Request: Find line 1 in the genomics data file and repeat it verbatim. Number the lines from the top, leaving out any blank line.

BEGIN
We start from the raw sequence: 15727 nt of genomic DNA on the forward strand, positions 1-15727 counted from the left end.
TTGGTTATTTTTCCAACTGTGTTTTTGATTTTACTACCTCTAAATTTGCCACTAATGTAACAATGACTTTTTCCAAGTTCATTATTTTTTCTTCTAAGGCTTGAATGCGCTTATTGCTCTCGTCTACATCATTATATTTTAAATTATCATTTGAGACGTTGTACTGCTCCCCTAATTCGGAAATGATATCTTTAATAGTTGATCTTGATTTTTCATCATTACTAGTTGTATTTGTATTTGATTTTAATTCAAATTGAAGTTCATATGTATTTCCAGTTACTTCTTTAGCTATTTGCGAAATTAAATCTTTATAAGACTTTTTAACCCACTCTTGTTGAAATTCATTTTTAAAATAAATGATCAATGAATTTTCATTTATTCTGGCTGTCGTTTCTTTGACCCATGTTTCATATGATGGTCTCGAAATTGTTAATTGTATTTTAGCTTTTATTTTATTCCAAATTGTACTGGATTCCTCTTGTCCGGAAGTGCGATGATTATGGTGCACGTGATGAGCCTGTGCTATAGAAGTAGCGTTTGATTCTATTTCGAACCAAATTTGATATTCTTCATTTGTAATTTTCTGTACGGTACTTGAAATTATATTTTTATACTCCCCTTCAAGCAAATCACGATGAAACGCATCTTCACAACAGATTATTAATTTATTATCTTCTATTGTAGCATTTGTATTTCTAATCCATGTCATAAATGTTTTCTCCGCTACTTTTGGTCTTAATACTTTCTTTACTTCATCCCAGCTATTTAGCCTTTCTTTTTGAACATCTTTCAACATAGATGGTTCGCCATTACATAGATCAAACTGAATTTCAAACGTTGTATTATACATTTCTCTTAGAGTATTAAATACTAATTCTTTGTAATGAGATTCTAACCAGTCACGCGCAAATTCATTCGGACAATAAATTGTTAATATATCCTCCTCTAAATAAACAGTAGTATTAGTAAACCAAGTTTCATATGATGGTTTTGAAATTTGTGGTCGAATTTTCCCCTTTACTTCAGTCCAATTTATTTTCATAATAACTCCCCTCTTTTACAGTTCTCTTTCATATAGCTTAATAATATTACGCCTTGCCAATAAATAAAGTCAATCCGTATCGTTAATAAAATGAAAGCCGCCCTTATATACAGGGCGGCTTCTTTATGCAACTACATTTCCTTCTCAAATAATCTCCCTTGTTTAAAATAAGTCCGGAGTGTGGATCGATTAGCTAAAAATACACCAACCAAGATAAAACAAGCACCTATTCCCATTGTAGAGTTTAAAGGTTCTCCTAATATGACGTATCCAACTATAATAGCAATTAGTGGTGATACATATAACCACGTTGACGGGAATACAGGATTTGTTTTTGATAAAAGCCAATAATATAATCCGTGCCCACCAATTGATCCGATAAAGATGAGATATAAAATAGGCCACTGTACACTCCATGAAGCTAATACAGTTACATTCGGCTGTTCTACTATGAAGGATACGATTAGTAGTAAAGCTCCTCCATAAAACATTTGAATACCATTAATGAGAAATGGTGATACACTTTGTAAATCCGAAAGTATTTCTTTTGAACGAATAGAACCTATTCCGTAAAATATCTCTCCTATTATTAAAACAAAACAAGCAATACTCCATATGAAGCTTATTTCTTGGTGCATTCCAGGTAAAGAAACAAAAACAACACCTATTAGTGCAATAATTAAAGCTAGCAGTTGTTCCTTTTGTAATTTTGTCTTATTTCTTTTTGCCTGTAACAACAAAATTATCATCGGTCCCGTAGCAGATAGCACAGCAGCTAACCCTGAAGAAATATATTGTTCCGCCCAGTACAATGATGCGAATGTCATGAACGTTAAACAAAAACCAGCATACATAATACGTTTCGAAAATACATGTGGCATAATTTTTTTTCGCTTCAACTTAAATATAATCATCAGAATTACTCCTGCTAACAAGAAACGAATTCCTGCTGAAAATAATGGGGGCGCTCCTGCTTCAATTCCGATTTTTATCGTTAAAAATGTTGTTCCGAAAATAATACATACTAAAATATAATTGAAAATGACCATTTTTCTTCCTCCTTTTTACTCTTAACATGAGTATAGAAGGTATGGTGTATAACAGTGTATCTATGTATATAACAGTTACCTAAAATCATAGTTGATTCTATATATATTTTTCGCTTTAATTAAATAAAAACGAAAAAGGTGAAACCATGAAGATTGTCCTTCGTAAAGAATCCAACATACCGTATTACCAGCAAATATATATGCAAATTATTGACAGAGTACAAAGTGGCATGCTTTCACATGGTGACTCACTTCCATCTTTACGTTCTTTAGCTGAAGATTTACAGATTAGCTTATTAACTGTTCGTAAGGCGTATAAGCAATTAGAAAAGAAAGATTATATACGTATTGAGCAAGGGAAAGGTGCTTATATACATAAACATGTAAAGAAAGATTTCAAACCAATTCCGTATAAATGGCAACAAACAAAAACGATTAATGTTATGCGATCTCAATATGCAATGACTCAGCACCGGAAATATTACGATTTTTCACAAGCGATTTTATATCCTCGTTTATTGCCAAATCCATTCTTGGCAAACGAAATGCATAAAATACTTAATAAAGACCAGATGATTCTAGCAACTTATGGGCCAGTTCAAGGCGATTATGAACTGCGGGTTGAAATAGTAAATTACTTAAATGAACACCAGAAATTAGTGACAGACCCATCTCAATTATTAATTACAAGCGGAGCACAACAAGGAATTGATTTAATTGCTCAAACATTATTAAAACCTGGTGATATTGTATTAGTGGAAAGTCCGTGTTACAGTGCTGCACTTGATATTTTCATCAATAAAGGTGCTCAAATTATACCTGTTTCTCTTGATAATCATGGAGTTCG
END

We start from the raw sequence: 15727 nt of genomic DNA on the forward strand, positions 1-15727 counted from the left end.